When the number 38 flashed on the screen, Sahara Yaphet couldn’t believe it.
She looked again. And again. But she wasn’t dreaming. The computer page revealing the tryout results confirmed it: she’d been chosen to join the Highland Belles.
“I started screaming and crying,” the 16-year-old junior said about that December day in her sophomore year.
Her accomplishment ended a personal journey that began as a freshman when she decided to try out. But back then, earning a spot on the award-winning drill team at Highland Park High School seemed as distant as her Caribbean island home.
Yaphet grew up on the French territorial island of Saint Barthelemy, or St. Barts, in the French West Indies. Her parents, Albert Yaphet and Jo-Anne Quetel, own a jewelry store on the island of 8,000 known for its beautiful beaches and romantic resorts.
Sahara attended the French public school system on St. Barts. But classes are only offered through eighth grade. Sahara and her parents, who are U.S. citizens, always knew high school would have to be somewhere else. Fortunately, her parents had been friends for many years with Aaron and Lori Lloyd and their family in University Park.
With her parents, Sahara first visited the Lloyds when she was in sixth grade. She returned in eighth grade and attended her first HPHS pep rally. So when the Lloyds asked if she’d like to stay with them and go to HPHS, Sahara said yes.
With the freshman year about to start for Sahara at a new school in a new city, Lori urged Sahara to try out for the Belles.
“She was coming to the states after living on a small island,” Lori Lloyd said. “Going to a high school of over 2,000 would have been so overwhelming. I wanted her to find a group where she’d fit in.”
Sahara took jazz and contemporary dance classes in grade school, but no drill. As she started the Belles prep class she was intimidated, such as when she was asked to perform a Russian.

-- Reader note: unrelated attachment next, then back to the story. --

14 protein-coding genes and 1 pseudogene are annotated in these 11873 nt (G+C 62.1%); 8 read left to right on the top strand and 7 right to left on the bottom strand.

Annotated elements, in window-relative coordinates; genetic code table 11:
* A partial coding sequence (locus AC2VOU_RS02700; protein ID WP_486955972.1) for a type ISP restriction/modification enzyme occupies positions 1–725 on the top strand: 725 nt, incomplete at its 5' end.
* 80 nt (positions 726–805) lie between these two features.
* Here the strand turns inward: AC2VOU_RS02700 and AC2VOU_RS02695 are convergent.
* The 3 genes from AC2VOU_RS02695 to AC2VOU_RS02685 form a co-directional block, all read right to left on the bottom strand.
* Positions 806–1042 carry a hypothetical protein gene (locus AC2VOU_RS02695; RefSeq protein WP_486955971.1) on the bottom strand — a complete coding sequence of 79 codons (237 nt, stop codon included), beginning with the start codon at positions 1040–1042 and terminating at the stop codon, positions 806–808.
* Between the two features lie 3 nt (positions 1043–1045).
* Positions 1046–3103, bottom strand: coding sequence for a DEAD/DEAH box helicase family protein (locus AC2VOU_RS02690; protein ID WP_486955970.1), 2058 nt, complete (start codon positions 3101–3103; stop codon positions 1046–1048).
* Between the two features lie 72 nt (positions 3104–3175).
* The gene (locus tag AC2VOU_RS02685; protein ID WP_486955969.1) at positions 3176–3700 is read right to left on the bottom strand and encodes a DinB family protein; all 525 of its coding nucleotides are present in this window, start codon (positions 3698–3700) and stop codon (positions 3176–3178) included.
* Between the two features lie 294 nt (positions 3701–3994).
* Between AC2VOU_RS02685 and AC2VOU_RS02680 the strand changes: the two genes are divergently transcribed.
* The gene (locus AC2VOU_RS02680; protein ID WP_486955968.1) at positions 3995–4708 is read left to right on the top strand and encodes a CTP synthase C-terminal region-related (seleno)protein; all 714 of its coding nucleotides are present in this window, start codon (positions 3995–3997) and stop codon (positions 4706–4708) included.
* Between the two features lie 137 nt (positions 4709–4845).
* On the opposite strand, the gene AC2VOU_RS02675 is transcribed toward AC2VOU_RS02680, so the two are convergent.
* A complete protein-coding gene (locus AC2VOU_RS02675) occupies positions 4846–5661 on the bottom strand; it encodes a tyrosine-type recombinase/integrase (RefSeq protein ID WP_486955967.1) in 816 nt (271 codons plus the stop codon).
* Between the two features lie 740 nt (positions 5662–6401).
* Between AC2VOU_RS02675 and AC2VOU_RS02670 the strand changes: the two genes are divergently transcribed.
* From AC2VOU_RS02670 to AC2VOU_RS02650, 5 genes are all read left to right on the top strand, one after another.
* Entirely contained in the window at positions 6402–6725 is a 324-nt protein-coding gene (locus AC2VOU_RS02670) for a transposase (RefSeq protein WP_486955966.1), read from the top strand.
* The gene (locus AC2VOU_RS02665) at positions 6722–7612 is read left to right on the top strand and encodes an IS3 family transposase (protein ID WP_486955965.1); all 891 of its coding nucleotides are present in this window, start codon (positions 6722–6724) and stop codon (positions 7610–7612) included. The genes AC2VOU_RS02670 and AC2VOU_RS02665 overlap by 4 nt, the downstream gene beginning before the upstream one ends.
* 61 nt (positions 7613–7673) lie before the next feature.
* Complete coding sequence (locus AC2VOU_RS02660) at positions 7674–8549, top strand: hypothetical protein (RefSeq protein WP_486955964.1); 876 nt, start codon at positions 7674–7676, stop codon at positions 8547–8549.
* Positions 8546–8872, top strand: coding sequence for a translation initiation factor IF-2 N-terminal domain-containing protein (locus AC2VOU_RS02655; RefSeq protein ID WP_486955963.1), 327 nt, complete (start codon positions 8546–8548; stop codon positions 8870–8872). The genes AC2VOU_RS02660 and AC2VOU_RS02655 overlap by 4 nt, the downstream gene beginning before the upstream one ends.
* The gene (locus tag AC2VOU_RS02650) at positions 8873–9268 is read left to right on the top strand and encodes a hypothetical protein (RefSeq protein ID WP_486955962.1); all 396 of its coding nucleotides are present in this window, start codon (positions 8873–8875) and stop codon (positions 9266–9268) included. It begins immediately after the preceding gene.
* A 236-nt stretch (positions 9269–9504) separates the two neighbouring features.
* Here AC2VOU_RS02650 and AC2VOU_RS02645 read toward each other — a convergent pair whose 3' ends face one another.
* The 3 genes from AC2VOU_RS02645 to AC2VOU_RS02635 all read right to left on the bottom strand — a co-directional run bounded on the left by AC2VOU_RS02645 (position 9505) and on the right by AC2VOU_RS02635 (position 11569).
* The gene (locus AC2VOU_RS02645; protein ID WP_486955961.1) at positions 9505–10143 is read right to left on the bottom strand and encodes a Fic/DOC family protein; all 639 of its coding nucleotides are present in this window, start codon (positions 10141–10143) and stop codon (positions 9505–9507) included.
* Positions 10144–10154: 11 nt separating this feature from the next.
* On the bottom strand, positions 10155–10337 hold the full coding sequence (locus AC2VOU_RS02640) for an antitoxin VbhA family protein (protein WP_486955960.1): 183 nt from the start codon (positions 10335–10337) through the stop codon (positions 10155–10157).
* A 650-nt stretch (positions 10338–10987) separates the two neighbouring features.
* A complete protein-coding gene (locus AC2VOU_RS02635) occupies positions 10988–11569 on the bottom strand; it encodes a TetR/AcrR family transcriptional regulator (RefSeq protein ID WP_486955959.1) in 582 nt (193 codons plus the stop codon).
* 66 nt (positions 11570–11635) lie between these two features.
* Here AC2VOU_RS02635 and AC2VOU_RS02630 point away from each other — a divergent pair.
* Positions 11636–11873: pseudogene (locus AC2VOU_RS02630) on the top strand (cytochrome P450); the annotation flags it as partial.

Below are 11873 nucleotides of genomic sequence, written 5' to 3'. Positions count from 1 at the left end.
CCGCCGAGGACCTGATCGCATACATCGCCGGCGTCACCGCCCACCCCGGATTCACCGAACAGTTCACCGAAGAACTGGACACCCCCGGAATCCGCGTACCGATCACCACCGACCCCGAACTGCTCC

“I didn’t really know what it was, to be honest,” Sahara said. “I didn’t know it was a dance team that dances for football games. I love dancing, so why not?”
At Belles tryouts as a freshman, Sahara kept an open mind about her chances. But when the results came back, “it was disappointing,” she said. “But, I thought, keep at and try harder next time.”
Her renewed effort included her first formal drill training in the spring semester of her freshman year. With tryouts again approaching, her parents back on St. Barts cheered her on from afar through Skype every day.
“I was there every single morning for her. I was her alarm clock,” Quetel said. “We talked about the day before and what she needed to do that day. This helped her to know that Albert and I were there for her 100 percent.”
Highland Belles director Shannon Phillips said Sahara’s story is significant for all girls who want to become Belles.
“Sahara is a fantastic example of a dancer with a dream backed by the mental toughness to succeed,” Phillips said. “Often times, people think a Belle hopeful must begin Belles-specific training at a very young age. While that certainly doesn’t hurt, Sahara wasn’t at all distracted by that presumption. She had never danced a step in our style prior to entering my Belles prep class as a freshman, and although she didn’t make it her first try, Sahara put her blinders on and went back to work. I was thrilled to see her dream realized this year.”
Having been in the Belles for a year now, Sahara says she’s learned a lot.
“Working so hard on each dance is so worth it when you are at the pep rallies and on the football field performing,” Sahara said. “I worked so hard for this and I love it.”